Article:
Phospholipid scramblase: An update

Edouard M. Bevers*, Patrick L. Williamson

*Corresponding author for this work

Research output: Contribution to journalArticleAcademicpeer-review

161 Citations (Web of Science)


The best understood consequence of the collapse of lipid asymmetry is exposure of phosphatidylserine (PS) in the external leaflet of the plasma membrane bilayer, where it is known to serve at least two major functions: providing a platform for development of the blood coagulation cascade and presenting the signal that induces phagocytosis of apoptotic cells. Lipid asymmetry is collapsed by activation of phospholipid scramblase(s) that catalyze bidirectional transbilayer movement of the major classes of phospholipid. The protein corresponding to this activity is not yet known. Observations on cells from patients with Scott syndrome, a rare hereditary bleeding disorder resulting from impaired lipid scrambling, have shown that there are multiple activation pathways that converge on scramblase activity.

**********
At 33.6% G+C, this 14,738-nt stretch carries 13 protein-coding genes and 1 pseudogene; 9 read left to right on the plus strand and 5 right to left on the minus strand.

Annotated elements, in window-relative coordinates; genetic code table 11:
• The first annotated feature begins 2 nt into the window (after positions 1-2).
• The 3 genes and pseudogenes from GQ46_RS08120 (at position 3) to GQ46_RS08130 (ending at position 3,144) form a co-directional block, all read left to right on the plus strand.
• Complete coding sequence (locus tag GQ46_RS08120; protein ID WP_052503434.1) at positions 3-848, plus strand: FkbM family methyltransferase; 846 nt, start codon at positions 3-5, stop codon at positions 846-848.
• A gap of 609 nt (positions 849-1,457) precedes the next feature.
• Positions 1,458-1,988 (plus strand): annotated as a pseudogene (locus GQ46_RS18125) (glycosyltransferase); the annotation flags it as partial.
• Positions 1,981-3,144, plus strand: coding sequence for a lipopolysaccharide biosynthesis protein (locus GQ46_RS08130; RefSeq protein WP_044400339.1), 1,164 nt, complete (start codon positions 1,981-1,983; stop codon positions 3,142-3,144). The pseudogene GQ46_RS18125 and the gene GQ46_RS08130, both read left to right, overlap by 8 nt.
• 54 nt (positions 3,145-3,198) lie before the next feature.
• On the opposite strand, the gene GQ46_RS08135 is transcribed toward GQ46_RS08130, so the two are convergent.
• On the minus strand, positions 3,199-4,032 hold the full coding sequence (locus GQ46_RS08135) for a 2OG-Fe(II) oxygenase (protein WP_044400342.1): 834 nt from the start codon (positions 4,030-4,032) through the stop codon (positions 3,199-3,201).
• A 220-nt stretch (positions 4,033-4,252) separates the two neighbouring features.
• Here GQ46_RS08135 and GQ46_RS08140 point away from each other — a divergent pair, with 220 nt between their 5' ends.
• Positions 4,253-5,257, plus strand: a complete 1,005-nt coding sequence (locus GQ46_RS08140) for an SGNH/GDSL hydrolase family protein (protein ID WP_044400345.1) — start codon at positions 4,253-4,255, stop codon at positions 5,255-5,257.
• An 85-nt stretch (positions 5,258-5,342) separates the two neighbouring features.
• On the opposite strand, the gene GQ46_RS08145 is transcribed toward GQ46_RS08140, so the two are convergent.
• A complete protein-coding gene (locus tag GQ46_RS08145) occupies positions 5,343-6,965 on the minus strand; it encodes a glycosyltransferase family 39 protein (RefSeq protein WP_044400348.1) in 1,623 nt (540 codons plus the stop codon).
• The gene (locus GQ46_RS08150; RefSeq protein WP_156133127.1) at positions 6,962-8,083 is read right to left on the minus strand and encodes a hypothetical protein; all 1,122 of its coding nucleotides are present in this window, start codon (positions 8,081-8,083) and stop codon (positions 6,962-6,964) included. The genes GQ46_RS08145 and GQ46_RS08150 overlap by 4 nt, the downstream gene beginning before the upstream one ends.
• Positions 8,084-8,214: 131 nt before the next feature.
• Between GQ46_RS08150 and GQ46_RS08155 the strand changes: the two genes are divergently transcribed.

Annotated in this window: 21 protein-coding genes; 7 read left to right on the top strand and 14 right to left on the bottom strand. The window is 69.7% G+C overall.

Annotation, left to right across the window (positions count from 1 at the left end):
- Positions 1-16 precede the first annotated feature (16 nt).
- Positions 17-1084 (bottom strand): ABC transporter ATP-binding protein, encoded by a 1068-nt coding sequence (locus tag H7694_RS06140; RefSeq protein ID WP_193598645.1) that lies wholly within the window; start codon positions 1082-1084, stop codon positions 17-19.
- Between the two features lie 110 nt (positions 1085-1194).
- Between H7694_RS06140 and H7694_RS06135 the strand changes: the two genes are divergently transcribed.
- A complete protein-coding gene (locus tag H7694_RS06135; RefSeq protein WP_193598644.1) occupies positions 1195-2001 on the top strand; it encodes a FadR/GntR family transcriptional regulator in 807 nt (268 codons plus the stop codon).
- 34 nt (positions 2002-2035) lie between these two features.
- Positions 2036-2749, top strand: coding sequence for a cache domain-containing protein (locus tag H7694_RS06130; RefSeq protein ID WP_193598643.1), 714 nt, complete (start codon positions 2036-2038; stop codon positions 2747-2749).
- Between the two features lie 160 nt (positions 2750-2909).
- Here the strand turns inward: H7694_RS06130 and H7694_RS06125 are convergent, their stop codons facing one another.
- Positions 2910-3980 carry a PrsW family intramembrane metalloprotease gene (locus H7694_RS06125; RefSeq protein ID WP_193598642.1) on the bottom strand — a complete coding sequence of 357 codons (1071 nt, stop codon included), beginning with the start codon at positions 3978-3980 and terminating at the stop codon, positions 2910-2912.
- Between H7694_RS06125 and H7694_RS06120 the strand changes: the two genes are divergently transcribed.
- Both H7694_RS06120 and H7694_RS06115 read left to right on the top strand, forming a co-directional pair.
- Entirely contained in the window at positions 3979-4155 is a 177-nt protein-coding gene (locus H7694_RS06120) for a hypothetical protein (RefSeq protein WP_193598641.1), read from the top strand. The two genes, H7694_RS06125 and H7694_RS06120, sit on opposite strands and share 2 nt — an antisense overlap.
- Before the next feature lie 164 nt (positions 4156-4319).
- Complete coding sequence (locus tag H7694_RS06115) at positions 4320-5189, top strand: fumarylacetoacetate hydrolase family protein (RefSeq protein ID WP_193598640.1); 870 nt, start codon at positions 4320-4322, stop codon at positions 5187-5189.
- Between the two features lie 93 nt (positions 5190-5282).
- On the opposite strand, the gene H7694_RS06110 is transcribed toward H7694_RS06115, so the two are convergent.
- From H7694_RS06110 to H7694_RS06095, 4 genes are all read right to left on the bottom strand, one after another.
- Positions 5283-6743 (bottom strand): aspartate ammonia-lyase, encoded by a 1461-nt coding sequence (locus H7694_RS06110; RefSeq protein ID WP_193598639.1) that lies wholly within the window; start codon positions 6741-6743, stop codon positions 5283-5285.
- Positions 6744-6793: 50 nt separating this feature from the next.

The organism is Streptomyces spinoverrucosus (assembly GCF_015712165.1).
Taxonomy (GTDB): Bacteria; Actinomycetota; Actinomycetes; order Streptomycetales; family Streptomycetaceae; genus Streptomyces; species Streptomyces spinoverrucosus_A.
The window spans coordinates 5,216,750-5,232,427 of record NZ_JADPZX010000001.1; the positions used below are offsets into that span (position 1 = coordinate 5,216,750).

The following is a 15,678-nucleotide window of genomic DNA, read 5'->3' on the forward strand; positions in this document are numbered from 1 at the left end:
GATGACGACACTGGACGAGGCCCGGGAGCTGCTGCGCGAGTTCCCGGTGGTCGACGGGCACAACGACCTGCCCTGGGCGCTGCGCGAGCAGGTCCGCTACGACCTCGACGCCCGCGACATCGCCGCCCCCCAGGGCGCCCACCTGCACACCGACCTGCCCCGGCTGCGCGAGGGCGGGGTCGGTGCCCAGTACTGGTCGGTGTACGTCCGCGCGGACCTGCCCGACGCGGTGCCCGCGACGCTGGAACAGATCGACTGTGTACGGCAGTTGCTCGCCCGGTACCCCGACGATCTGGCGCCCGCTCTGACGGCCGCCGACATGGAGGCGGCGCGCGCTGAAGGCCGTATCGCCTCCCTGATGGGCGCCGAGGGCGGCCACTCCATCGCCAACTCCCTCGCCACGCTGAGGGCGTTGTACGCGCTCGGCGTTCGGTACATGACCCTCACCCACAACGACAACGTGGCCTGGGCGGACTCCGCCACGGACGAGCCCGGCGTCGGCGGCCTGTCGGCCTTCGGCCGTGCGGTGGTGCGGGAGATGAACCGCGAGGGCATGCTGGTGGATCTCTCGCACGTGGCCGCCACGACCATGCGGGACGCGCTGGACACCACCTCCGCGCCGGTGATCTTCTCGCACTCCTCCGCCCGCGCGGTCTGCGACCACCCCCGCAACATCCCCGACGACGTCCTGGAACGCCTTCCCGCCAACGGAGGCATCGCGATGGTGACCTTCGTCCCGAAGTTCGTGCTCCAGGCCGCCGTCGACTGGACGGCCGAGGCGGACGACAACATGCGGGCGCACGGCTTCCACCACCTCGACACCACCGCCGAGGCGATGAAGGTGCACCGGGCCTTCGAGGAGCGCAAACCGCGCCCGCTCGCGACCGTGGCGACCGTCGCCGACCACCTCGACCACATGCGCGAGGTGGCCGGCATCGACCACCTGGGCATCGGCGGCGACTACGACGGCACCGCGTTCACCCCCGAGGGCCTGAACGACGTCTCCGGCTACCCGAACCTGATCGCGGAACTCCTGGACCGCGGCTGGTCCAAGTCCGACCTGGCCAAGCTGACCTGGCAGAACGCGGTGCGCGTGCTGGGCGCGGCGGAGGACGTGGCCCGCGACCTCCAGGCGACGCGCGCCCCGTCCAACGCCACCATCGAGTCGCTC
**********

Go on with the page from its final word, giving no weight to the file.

Original languageEnglish
Pages (from-to)2724-2730
JournalFebs Letters
Issue number13
Publication statusPublished - 2 Jul 2010


  • Lipid asymmetry
  • Phosphatidylserine
  • Apoptosis
  • Scott syndrome
  • Plasma membrane

Cite this